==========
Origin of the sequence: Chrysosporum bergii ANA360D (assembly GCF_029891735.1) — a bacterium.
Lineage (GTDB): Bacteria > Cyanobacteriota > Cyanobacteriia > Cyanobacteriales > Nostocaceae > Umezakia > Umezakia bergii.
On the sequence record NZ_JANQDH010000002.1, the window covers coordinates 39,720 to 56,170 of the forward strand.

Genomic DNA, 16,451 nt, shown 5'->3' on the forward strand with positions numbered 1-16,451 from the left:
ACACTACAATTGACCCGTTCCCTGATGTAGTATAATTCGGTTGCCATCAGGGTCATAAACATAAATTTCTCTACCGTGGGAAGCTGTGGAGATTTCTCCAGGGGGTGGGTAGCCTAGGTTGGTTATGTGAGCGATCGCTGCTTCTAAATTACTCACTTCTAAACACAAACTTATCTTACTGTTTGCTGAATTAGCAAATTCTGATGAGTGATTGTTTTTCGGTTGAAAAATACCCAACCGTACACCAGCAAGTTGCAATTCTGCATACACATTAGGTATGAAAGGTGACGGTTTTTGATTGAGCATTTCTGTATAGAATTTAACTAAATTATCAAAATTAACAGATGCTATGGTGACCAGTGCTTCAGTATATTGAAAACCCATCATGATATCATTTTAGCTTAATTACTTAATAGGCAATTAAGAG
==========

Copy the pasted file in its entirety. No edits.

Origin of the sequence: Chrysosporum bergii ANA360D (assembly GCF_029891735.1) — a bacterium.
Lineage (GTDB): Bacteria > Cyanobacteriota > Cyanobacteriia > Cyanobacteriales > Nostocaceae > Umezakia > Umezakia bergii.
On the sequence record NZ_JANQDH010000002.1, the window covers coordinates 39,720 to 56,170 of the forward strand.

Genomic DNA, 16,451 nt, shown 5'->3' on the forward strand with positions numbered 1-16,451 from the left:
ACACTACAATTGACCCGTTCCCTGATGTAGTATAATTCGGTTGCCATCAGGGTCATAAACATAAATTTCTCTACCGTGGGAAGCTGTGGAGATTTCTCCAGGGGGTGGGTAGCCTAGGTTGGTTATGTGAGCGATCGCTGCTTCTAAATTACTCACTTCTAAACACAAACTTATCTTACTGTTTGCTGAATTAGCAAATTCTGATGAGTGATTGTTTTTCGGTTGAAAAATACCCAACCGTACACCAGCAAGTTGCAATTCTGCATACACATTAGGTATGAAAGGTGACGGTTTTTGATTGAGCATTTCTGTATAGAATTTAACTAAATTATCAAAATTAACAGATGCTATGGTGACCAGTGCTTCAGTATATTGAAAACCCATCATGATATCATTTTAGCTTAATTACTTAATAGGCAATTAAGAG